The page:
• The Sinclair ZX81 and ZX Spectrum series were the most popular British home computers of the early 1980s, with a wide choice of emulators available for both platforms. The Spectrum in particular enjoys a cult following due to its popularity as a games platform, with new games titles still being developed even today. Original "rubber key" Spectrums fetch the highest prices on the second hand market, with the later Amstrad-built models attracting less of a following. The earlier ZX81 is not as popular in original hardware form due to its monochrome display and limited abilities next to the Spectrum, but still unassembled ZX81 kits still appear on eBay occasionally.


  • Although nearly nonexistent in the United States, the MSX architecture has strong communities of fans and hobbyists worldwide, particularly in Japan (where the standard was conceived and developed), Netherlands, Spain, Brazil, Argentina, Russia, Chile, the Middle East and others. New hardware and software are being actively developed to this day as well.
  • One of the latest fundamental (from hardware and software perspectives) revivals of the MSX is the GR8BIT.


  • The Robotron Z1013 was an East German home computer produced by VEB Robotron. It had a U880 processor, 16 kByte RAM and a membrane keyboard.
  • The KC 85 series of computers was a modular 8 bit computer system used in East German schools


There are a number of sites on the Internet catering to vintage computer hobbyists, including web pages, mailing lists, newsgroups, discussion forums, etc. Some are dedicated to certain specific systems while others are more generic and cover many different systems. Erik Klein's Vintage Computer Forum [8] is one example of a discussion page covering all aspects of the hobby.

cctech, also known as the "Classic Computers Discussion List", is an electronic mailing list about old computer technology, and is run by the Classic Computing organization.[9]

Some old computers from Commodore International. Amiga 500 (top left), Commodore 128 (top right) and three different variants of the Commodore 64.

In popular culture[edit]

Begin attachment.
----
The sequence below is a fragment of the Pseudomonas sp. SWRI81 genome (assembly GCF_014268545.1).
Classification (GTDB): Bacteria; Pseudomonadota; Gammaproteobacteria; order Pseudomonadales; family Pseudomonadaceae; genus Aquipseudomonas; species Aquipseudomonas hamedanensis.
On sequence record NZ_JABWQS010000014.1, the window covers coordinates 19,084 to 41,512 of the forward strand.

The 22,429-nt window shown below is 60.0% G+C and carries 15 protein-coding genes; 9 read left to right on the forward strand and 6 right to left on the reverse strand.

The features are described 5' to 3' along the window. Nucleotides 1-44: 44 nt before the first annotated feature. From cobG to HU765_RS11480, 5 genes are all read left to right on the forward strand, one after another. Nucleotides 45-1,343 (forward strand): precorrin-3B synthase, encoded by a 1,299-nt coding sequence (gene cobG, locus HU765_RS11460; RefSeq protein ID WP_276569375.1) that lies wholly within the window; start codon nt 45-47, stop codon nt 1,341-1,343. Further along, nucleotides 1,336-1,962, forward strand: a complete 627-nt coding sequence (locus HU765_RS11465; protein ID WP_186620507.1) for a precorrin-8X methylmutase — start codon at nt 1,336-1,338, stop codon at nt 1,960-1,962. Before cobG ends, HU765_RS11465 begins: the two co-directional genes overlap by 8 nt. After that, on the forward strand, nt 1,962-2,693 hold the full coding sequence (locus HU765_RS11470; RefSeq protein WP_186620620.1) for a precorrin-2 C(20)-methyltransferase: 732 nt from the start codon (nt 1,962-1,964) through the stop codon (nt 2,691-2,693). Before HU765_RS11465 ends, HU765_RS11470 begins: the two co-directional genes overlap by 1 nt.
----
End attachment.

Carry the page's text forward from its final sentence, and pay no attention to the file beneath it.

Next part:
In an interview with Conan O'Brien, George R. R. Martin revealed that he writes his books using WordStar 4.0, an application dating back to 1987.[10]


Retrocomputing (and retrogaming as aspect) has been described in one paper as preservation activity and as aspect of the remix culture.[11]

See also[edit]


  1. ^ a b "The Retrocomputing Museum". Retrieved 30 October 2013. 
  2. ^
  3. ^ "Arduino Retro Computer with SD card and LCD display and Keyboard input with BASIC interpreter". Retrieved 30 October 2013. 
  4. ^ "Arduino Retro Computer TV". Retrieved 30 October 2013. 
  5. ^ "C-one Reconfigurable computer". Retrieved 6 September 2012. 
  6. ^ Weyhrich. Steven. "The Apple II". p. 2. Retrieved 30 October 2013. 
  7. ^ "Simulating the IBM 1130 on 21st-century hardware". Retrieved 30 October 2013. 
  8. ^ "The Vintage Computer: My Collection of Vintage Machines". January 2012. Retrieved 30 October 2013. 
  9. ^ Classic Computing
  10. ^ "George R.R. Martin Writes on a DOS-Based Word Processor From the 1980s". Retrieved 20 September 2015. 
  11. ^ Takhteyev, Yuri; DuPont, Quinn (2013). "Retrocomputing as Preservation and Remix" (PDF). iConference 2013 Proceedings. Fort Worth, Texas: iSchools. pp. 422–432. doi:10.9776/13230. Retrieved 2018-01-23. This paper looks at the world of retrocomputing, a constellation of largely non-professional practices involving old computing technology. Retrocomputing includes many activities that can be seen as constituting “preservation.” At the same time, it is often transformative, producing assemblages that “remix” fragments from the past with newer elements or joining together historic components that were never combined before. While such “remix” may seem to undermine preservation, it allows for fragments of computing history to be reintegrated into a living, ongoing practice, contributing to preservation in a broader sense. The seemingly unorganized nature of retrocomputing assemblages also provides space for alternative “situated knowledges” and histories of computing, which can sometimes be quite sophisticated. Recognizing such alternative epistemologies paves the way for alternative approaches to preservation.